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  • Writer's pictureJulie Checknita

Ayurveda & Food Combining: Guidelines for Optimal Digestion

According to Ayurveda, food is the main pillar contributing to longevity, happiness, strength, intellect & overall health. It's said that without proper diet, herbal supplements, exercise & lifestyle modifications, will not be enough to sustain health.

Kitchari + Egg = delicious, but food combining foul

When looking at food, it’s not only important what, when, how and how much we eat, but also how we choose to combine the foods we eat.

Because each food is said to have its own taste (rasa), heating or cooling energy (virya) and post-digestive effect (vipaka), when 2 or more foods having different taste, energy and post-digestive effect are combined, our digestive fire (agni) can become overloaded, inhibiting the enzyme system, resulting in the production of toxins (ama).

This toxic accumulation from poor digestion of food, waste materials & repressed emotions, called ama in Ayurveda, is described to be the root cause of most physical & mental disease we see in the world today.

Not only can poor food combinations result in indigestion, fermentation, gas formation & the build up of ama which impairs of ability to digest (agni), but if ongoing, it can lead to toxemia & disease, as the undigested matter migrates into our bloodstream, circulating throughout the body & settling into our “weak” spots (khavaigunyas), eventually manifesting into more serious conditions.

And as we’ve been hearing more & more about in the modern day health world, the health of our gut impacts our whole body & overall health (immune system, brain, heart, mood, sleep, etc.), a concept supported by the Ayurvedic thought that healthy digestion (strong agni) is the most important factor contributing to our gut health, metabolism & overall wellness.

Want to start incorporating proper food combining into your life, but don’t know where to start? The following chart, extracted from "Ayurdevic Cooking for Self-Healing" by Usha Lad & Dr. Vasant Lad is a great resource.

While the chart may be overwhelming at first, it’s suggested to start small, when incorporating dietary changes, as once our system is accustomed to disharmony, there may be side effects in reestablishing harmony.

It’s also important to note that when it comes to dietary therapy in Ayurveda, results take time, so don’t expect immediate miracles. It may take a month to a few to notice substantial results, so anytime you incorporate any change into your diet or lifestyle, remember to be patient. (ahh yes, yet another life-long practice)

A great suggested way to start following the food combining rules is to simply start by eating fruit by itself, waiting at least one hour before or after fruit is consumed to enjoy any other food. I know, this alone is a tough one (RIP super smoothies and so many other delicous desserts), but a great practice of discipline indeed.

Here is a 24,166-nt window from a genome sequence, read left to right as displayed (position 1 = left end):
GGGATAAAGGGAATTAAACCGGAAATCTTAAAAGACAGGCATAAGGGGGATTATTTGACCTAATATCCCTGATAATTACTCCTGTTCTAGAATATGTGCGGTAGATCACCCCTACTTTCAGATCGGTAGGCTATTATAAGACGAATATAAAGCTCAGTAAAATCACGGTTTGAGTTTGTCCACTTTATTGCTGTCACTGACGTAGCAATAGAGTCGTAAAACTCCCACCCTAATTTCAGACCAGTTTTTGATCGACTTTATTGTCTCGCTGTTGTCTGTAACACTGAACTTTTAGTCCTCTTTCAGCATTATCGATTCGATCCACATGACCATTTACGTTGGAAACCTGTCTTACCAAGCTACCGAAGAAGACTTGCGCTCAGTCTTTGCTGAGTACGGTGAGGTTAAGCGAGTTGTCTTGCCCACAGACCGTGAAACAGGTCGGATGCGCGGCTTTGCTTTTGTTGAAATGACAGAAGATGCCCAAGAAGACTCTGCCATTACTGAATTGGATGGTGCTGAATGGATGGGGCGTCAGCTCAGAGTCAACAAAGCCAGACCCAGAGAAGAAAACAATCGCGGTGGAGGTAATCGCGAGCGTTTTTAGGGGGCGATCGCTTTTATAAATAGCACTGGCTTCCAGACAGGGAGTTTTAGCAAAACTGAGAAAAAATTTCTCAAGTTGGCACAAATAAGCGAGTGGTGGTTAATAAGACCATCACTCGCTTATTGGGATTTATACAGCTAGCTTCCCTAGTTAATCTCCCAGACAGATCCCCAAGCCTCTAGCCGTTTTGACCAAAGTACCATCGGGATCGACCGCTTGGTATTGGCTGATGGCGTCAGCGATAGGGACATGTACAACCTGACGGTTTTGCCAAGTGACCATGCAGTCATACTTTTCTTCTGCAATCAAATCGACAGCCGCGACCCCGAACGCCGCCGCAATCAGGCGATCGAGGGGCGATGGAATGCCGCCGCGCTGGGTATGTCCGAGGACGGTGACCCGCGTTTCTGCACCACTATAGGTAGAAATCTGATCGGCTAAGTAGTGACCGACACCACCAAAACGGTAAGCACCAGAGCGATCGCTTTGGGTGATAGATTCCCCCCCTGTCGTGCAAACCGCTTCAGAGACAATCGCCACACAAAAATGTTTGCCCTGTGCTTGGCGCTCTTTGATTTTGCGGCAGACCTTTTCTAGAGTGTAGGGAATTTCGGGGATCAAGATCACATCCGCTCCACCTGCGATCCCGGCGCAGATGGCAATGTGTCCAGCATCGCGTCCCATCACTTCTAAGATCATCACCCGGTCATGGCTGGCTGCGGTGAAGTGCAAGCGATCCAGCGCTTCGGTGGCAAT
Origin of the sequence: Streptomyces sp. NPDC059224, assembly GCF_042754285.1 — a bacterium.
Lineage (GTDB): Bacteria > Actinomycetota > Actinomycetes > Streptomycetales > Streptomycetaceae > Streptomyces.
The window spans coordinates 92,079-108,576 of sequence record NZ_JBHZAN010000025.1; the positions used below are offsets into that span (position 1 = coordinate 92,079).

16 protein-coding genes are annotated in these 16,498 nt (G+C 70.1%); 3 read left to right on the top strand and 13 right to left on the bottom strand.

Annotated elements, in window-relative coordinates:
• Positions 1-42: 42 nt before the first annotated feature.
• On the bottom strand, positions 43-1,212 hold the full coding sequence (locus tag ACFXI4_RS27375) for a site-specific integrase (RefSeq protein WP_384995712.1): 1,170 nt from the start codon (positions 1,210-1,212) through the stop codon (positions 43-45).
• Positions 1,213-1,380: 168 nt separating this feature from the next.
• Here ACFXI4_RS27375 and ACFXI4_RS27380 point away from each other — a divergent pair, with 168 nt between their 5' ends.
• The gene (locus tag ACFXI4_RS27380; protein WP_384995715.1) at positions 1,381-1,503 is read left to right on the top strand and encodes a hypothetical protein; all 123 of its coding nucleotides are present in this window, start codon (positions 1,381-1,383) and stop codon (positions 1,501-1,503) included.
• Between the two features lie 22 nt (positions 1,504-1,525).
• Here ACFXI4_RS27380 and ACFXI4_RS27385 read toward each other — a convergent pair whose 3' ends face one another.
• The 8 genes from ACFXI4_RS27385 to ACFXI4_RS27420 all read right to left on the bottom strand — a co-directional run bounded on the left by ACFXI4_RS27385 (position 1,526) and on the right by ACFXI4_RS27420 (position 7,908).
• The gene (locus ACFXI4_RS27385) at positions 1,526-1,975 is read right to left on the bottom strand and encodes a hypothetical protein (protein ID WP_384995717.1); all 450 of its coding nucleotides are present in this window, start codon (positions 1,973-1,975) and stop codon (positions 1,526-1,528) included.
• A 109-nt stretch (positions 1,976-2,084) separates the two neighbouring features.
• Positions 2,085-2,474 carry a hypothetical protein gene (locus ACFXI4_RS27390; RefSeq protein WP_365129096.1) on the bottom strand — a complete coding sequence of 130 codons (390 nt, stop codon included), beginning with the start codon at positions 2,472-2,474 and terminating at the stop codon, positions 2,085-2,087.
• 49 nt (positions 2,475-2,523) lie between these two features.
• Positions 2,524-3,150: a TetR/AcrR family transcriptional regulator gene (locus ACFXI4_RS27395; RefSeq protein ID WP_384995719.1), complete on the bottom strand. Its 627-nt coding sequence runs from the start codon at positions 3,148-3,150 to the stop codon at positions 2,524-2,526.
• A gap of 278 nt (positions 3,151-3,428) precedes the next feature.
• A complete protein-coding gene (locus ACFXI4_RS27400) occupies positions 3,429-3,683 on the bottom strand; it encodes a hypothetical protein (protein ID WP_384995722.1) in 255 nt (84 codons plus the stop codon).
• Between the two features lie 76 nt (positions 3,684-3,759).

Another general way to start is to avoid eating raw & cooked foods together or fresh foods with leftovers.

While some are blessed with stronger digestive fires (agni) than others (Pitta) & are likely able to handle most food combining fools, many others (Vata who tolerates the least food combos & Kaphas known for slower digestive power) may benefit greatly from considering these guidelines.

And for the good news, when you do choose to rebel against the rules (as I love to sometimes do with loving awareness), there are a few possible ways to help lessen the effects of bad food combinations:

If foods with aggravating qualities are cooked together in the same pot, the foods are said to be easier to digest.

The addition of spices / herbs (fresh ginger, turmeric, cardamom, cumin, black pepper) are also said to help strengthen agni & ease a powerful effects of foods (example: adding cooling cilantro to a spicy heating dish).

Other suggestions for boosting digestion (agni) include:

  • Eat ½ tsp fresh grated ginger with a pinch of salt before each meal to stimulate agni

  • Take small sips of warm water during a meal to aid digestion & absorption of food.

  • Avoid drinking ice water as it slows agni & digestion. Also shocking to the system.

  • Chew your food thoroughly, as this is where digestion starts.

  • Enjoy a cup of lassi at the end of your meal (1/4 cup organic full fat yogurt with 2 pinches ginger & cumin powder in 1 cup water)

  • Take the Ayurvedic supplement – Triphala, known for promoting digestive health

  • Eat food in a relaxed, calm frame of mind, not when nervous, anxious, or impatient. Eating should not be rushed.

  • Allow digestive fire to fully process one meal before eating again, leaving at least 3 (ideally 4-6) hours between meals.

  • Avoid sex before of after meals, as it is said to derange digestion.

  • Avoid smoking as it disperses and dulls the digestive fire

  • Enjoy desserts before meals or by themselves (did I just hear pie for dinner) as their heavy & sweet nature, tend to suppress digestive fire & cause fermentation, especially when eaten cold.

  • Take a short walk before or after eating

And like everything else, don’t forget, moderation is key. These food combining guidelines are simply guidelines, so most of all, remember to enjoy your food without stress, because I'm pretty sure Ayurveda says eating your food in a relaxed, loving state helps with digestion. 😉

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